Strangers in a Strange Land

When a stranger resides with you in your land, you shall not do him wrong. The stranger who resides with you shall be to you as the native among you, and you shall love him as yourself; for you were aliens in the land of Egypt: I am the LORD your God.

Matthew 8:1-13

“And when He had come down from the mountain, great multitudes followed Him. And behold, a leper came to Him, and bowed down to Him, saying, ‘Lord, if You are willing, You can make me clean.’ And He stretched out His hand and touched him, saying, ‘I am willing; be cleansed.’ And immediately his leprosy was cleansed. And Jesus said to him, ‘See that you tell no one; but go, show yourself to the priest, and present the offering that Moses commanded, for a testimony to them.’ And when He had entered Capernaum, a centurion came to Him, entreating Him, and saying, ‘Lord, my servant is lying paralyzed at home, suffering great pain.’ And He said to him, ‘I will come and heal him.’ But the centurion answered and said, “Lord, I am not worthy for You to come under my roof, but just say the word, and my servant will be healed. For I, too, am a man under authority, with soldiers under me; and I say to this one, ‘Go!’ and he goes, and to another, ‘Come!’ and he comes, and to my slave, ‘Do this!’ and he does it.’ Now when Jesus heard this, He marveled, and said to those who were following, ‘Truly I say to you, I have not found such great faith with anyone in Israel. And I say to you, that many shall come from east and west, and recline at the table with Abraham, and Isaac, and Jacob, in the kingdom of heaven; but the sons of the kingdom shall be cast out into the outer darkness; in that place there shall be weeping and gnashing of teeth.’ And Jesus said to the centurion, ‘Go your way; let it be done to you as you have believed.’ And the servant was healed that very hour.”

“And when He had come down from the mountain, great multitudes followed Him.” Jesus has concluded his mountainous monologue. Whether or not Matthew chronicles chronologically is a matter up for debate. Personally, I don’t think it matters but he does write, when he came down from the mountain multitudes followed. Therefore I believe that while not completely chronological, these events did indeed happen after the mountainous monologue. (See Luke 5, and Mark 4)

Have you ever read the book of Leviticus? Do you remember the daunting task to purify one with leprosy? Context is King but we simply don’t have the time to cover all of the context. It’s found in Leviticus 14:1-32. That is correct, 32 verses of instruction concerning leprosy. I love the picture Matthew paints here. 3 simple, short sentences that speak volumes to Jesus as the true Israel. My summation: “Lord, I have leprosy, if you’re willing you can cleanse me.” “I’m​ willing, be cleansed.” Immediately he was cleansed. Do you see it? He wasn’t cleansed after breakfast or after lunch, he didn’t have to show himself to the priests repeatedly or offer up scarlet thread or wash his vessels and clothes prior but was immediately​ cleansed by Jesus and his willingness. However, consider the context; Jesus did instruct him to go make an offering required by Moses. Most likely two turtledoves and a Lamb, because I assume he was poor, Matthew doesn’t say. Nevertheless, he was instructed to tell no one but to show himself to the priests, having already been healed. The reason? For a testimony to the priests.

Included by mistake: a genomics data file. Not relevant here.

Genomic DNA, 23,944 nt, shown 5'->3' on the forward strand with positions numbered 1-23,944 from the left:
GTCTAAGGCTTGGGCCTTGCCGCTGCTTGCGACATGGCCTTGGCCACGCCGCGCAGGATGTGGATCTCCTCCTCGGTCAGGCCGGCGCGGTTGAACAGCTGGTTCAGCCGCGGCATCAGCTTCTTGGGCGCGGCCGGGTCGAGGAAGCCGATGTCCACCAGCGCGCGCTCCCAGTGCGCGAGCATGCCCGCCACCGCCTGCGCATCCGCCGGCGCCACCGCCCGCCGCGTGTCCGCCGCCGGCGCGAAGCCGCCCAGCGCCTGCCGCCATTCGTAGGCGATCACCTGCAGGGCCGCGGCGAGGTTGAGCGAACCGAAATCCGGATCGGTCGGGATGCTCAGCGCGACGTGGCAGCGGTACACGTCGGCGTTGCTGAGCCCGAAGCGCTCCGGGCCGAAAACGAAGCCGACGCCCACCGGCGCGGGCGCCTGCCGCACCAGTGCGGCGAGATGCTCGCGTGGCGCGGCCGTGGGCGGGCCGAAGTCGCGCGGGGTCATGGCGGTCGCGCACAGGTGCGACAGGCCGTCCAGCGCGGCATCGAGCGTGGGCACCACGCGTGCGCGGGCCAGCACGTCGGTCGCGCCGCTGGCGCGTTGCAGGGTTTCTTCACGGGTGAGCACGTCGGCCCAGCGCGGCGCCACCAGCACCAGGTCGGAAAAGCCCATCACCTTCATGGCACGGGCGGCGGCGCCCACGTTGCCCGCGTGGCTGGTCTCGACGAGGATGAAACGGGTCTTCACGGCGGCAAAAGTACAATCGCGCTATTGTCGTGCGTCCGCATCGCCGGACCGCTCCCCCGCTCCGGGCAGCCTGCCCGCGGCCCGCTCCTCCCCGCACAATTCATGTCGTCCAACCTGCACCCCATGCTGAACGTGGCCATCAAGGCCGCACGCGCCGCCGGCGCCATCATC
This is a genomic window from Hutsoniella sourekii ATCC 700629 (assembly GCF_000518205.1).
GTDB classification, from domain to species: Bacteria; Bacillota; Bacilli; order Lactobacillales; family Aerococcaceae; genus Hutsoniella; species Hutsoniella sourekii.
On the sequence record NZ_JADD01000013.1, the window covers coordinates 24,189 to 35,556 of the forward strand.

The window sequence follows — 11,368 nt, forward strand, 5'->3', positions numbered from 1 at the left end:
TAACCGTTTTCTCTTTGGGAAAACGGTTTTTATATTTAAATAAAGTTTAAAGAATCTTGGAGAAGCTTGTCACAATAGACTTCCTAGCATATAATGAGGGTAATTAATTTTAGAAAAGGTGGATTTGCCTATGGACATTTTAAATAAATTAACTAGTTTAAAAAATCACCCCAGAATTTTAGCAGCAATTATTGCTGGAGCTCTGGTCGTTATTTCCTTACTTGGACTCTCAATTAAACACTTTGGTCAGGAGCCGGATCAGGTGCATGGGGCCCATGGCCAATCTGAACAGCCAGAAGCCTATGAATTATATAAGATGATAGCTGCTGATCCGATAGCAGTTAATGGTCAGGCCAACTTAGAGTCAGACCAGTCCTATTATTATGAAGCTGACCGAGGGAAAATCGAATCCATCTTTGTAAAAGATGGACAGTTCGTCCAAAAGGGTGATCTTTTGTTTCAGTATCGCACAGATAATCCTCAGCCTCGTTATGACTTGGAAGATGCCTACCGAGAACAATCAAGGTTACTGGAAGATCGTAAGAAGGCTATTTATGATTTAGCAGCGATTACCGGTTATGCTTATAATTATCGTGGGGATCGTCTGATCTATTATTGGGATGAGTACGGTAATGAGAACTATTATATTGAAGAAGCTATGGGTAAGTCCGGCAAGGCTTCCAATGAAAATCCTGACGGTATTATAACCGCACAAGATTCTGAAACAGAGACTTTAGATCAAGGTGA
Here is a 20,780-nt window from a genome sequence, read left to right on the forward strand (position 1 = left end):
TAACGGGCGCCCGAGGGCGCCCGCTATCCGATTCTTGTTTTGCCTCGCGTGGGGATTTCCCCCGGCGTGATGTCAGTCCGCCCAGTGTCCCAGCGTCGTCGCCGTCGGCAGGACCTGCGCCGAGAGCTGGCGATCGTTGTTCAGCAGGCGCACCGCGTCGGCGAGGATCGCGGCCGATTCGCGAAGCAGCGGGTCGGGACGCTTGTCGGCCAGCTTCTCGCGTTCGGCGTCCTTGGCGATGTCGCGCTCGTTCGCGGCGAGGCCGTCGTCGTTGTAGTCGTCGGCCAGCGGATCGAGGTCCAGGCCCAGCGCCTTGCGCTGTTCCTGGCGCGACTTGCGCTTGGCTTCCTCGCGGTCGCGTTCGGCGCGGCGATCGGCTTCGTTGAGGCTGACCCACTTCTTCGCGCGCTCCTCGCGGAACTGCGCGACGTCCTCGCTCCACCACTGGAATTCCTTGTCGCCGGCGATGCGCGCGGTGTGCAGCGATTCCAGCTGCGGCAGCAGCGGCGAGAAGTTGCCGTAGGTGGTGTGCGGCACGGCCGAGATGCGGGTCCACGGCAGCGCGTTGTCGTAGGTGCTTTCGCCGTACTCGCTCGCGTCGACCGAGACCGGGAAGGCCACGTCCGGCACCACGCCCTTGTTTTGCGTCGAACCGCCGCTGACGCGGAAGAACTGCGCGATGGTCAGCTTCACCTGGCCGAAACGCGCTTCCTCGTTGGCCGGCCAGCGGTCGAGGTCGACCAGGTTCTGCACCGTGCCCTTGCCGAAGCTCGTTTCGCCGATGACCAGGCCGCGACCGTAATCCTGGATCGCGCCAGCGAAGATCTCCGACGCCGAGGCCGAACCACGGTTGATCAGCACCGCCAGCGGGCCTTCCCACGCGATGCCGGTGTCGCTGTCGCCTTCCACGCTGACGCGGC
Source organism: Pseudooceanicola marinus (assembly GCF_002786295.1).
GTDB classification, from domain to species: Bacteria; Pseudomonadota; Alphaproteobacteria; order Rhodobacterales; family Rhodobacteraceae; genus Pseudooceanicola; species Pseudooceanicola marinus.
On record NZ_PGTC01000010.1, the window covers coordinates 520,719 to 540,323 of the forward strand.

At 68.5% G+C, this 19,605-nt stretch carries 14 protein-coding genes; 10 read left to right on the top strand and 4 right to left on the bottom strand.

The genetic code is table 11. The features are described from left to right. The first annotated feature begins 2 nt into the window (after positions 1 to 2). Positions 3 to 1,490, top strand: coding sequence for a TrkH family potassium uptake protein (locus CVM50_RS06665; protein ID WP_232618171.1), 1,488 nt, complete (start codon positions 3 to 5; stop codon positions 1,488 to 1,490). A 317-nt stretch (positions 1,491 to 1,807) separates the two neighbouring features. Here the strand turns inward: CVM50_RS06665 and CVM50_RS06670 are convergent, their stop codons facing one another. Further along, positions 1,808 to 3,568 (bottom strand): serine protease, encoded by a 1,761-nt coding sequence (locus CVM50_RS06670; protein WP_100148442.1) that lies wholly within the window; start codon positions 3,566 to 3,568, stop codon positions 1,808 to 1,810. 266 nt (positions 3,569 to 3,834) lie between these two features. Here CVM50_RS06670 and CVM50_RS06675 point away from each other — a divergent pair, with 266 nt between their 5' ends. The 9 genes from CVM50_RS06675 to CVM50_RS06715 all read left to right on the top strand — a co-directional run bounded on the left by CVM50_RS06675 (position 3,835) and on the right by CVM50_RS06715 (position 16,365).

“And when He had entered Capernaum, a centurion came to Him, entreating Him, and saying, ‘Lord, my servant is lying paralyzed at home, suffering great pain.'” Consider our opening, Levitical quote; “When a stranger resides with you in your land, you shall not do him wrong. The stranger who resides with you shall be to you as the native among you, and you shall love him as yourself; for you were aliens in the land of Egypt: I am the LORD your God.” Would they consider a Roman Centurion a stranger residing with them? On the contrary, he would be seen as representative of the oppressive invaders. Far from a stranger, he would be seen as an enemy. And yet in the mountainous monologue Jesus says to love one’s enemies. Jesus is not only fulfilling the Levitical Law but also the mountainous monologue. This commander of a hundred troops, represents everything that Israel was against at the time and yet Jesus has compassion on him and is willing to go with him to his home and heal his servant.

We also must see the kindness of the centurion. He, for the sake of his servant, sought out the savior, so that he could heal his servant. He did not seek Jesus for himself as the leper had. But he sought Jesus for someone else. Notice: he didn’t even consider himself worthy for Jesus to enter his home. “And He said to him, ‘I will come and heal him.’ But the centurion answered and said, “Lord, I am not worthy for You to come under my roof, but just say the word, and my servant will be healed. For I, too, am a man under authority, with soldiers under me; and I say to this one, ‘Go!’ and he goes, and to another, ‘Come!’ and he comes, and to my slave, ‘Do this!’ and he does it.'”

The centurion understood the authority of Jesus. We understand this by his statement concerning his own authority. The centurion is not boasting about his own authority but submitting to the authority of Jesus by comparison. It’s a juxtaposition, wherein the centurion highlights the authority of Jesus by describing his lesser authority to that of Jesus. Jesus can heal from a distance because the centurion doesn’t feel worthy to host Jesus in his home. The context confirms: